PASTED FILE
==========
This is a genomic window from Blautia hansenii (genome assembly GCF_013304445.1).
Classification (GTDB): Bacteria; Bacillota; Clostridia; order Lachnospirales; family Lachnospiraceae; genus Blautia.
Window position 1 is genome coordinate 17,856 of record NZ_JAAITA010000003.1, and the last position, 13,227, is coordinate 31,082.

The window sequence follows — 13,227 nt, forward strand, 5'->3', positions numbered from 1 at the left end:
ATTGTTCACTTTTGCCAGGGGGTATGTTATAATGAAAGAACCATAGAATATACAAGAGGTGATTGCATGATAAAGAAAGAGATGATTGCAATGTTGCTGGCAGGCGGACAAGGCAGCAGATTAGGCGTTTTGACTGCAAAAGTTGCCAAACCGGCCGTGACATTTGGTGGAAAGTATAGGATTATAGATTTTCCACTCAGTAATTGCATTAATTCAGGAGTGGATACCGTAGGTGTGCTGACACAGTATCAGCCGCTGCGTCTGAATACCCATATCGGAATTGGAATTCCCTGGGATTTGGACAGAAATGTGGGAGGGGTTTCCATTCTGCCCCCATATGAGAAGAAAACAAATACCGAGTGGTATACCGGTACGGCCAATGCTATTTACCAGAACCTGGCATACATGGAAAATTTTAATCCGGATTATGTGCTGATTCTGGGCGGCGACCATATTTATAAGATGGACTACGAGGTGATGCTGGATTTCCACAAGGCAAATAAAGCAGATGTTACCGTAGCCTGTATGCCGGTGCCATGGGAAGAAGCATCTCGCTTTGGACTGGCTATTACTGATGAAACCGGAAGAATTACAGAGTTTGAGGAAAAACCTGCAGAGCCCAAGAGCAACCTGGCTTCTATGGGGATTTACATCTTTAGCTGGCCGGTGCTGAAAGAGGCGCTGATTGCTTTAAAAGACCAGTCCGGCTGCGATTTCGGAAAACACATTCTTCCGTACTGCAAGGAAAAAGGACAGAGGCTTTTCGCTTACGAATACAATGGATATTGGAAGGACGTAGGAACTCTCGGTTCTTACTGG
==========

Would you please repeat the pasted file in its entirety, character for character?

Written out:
This is a genomic window from Blautia hansenii (genome assembly GCF_013304445.1).
Classification (GTDB): Bacteria; Bacillota; Clostridia; order Lachnospirales; family Lachnospiraceae; genus Blautia.
Window position 1 is genome coordinate 17,856 of record NZ_JAAITA010000003.1, and the last position, 13,227, is coordinate 31,082.

The window sequence follows — 13,227 nt, forward strand, 5'->3', positions numbered from 1 at the left end:
ATTGTTCACTTTTGCCAGGGGGTATGTTATAATGAAAGAACCATAGAATATACAAGAGGTGATTGCATGATAAAGAAAGAGATGATTGCAATGTTGCTGGCAGGCGGACAAGGCAGCAGATTAGGCGTTTTGACTGCAAAAGTTGCCAAACCGGCCGTGACATTTGGTGGAAAGTATAGGATTATAGATTTTCCACTCAGTAATTGCATTAATTCAGGAGTGGATACCGTAGGTGTGCTGACACAGTATCAGCCGCTGCGTCTGAATACCCATATCGGAATTGGAATTCCCTGGGATTTGGACAGAAATGTGGGAGGGGTTTCCATTCTGCCCCCATATGAGAAGAAAACAAATACCGAGTGGTATACCGGTACGGCCAATGCTATTTACCAGAACCTGGCATACATGGAAAATTTTAATCCGGATTATGTGCTGATTCTGGGCGGCGACCATATTTATAAGATGGACTACGAGGTGATGCTGGATTTCCACAAGGCAAATAAAGCAGATGTTACCGTAGCCTGTATGCCGGTGCCATGGGAAGAAGCATCTCGCTTTGGACTGGCTATTACTGATGAAACCGGAAGAATTACAGAGTTTGAGGAAAAACCTGCAGAGCCCAAGAGCAACCTGGCTTCTATGGGGATTTACATCTTTAGCTGGCCGGTGCTGAAAGAGGCGCTGATTGCTTTAAAAGACCAGTCCGGCTGCGATTTCGGAAAACACATTCTTCCGTACTGCAAGGAAAAAGGACAGAGGCTTTTCGCTTACGAATACAATGGATATTGGAAGGACGTAGGAACTCTCGGTTCTTACTGG